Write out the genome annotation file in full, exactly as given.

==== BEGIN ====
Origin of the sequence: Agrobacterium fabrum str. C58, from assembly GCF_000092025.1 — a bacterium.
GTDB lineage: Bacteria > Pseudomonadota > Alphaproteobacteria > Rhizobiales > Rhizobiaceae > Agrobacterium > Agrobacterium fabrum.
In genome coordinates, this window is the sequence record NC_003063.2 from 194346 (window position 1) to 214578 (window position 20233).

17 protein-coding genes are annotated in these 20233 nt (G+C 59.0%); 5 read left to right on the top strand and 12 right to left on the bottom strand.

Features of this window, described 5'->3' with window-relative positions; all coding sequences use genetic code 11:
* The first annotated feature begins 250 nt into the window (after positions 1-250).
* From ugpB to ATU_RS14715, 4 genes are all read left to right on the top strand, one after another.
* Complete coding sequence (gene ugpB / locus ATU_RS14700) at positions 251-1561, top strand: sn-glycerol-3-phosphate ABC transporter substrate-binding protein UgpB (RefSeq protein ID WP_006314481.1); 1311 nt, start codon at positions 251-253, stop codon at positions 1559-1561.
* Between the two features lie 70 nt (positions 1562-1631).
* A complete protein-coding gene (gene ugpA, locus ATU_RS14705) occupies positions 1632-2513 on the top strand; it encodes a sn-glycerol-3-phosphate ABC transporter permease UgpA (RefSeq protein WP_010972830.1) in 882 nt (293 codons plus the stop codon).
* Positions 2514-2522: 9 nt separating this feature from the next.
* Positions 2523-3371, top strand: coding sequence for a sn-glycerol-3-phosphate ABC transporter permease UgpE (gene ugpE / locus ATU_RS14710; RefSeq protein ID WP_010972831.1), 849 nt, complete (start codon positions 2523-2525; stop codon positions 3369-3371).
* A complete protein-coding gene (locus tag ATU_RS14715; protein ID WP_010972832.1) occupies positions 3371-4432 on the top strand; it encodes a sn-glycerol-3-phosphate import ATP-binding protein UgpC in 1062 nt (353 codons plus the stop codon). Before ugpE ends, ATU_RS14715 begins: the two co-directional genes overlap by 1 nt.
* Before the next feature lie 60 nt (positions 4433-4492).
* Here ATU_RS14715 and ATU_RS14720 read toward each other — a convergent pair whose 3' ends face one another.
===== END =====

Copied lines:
Origin of the sequence: Agrobacterium fabrum str. C58, from assembly GCF_000092025.1 — a bacterium.
GTDB lineage: Bacteria > Pseudomonadota > Alphaproteobacteria > Rhizobiales > Rhizobiaceae > Agrobacterium > Agrobacterium fabrum.
In genome coordinates, this window is the sequence record NC_003063.2 from 194346 (window position 1) to 214578 (window position 20233).

17 protein-coding genes are annotated in these 20233 nt (G+C 59.0%); 5 read left to right on the top strand and 12 right to left on the bottom strand.

Features of this window, described 5'->3' with window-relative positions; all coding sequences use genetic code 11:
* The first annotated feature begins 250 nt into the window (after positions 1-250).
* From ugpB to ATU_RS14715, 4 genes are all read left to right on the top strand, one after another.
* Complete coding sequence (gene ugpB / locus ATU_RS14700) at positions 251-1561, top strand: sn-glycerol-3-phosphate ABC transporter substrate-binding protein UgpB (RefSeq protein ID WP_006314481.1); 1311 nt, start codon at positions 251-253, stop codon at positions 1559-1561.
* Between the two features lie 70 nt (positions 1562-1631).
* A complete protein-coding gene (gene ugpA, locus ATU_RS14705) occupies positions 1632-2513 on the top strand; it encodes a sn-glycerol-3-phosphate ABC transporter permease UgpA (RefSeq protein WP_010972830.1) in 882 nt (293 codons plus the stop codon).
* Positions 2514-2522: 9 nt separating this feature from the next.
* Positions 2523-3371, top strand: coding sequence for a sn-glycerol-3-phosphate ABC transporter permease UgpE (gene ugpE / locus ATU_RS14710; RefSeq protein ID WP_010972831.1), 849 nt, complete (start codon positions 2523-2525; stop codon positions 3369-3371).
* A complete protein-coding gene (locus tag ATU_RS14715; protein ID WP_010972832.1) occupies positions 3371-4432 on the top strand; it encodes a sn-glycerol-3-phosphate import ATP-binding protein UgpC in 1062 nt (353 codons plus the stop codon). Before ugpE ends, ATU_RS14715 begins: the two co-directional genes overlap by 1 nt.
* Before the next feature lie 60 nt (positions 4433-4492).
* Here ATU_RS14715 and ATU_RS14720 read toward each other — a convergent pair whose 3' ends face one another.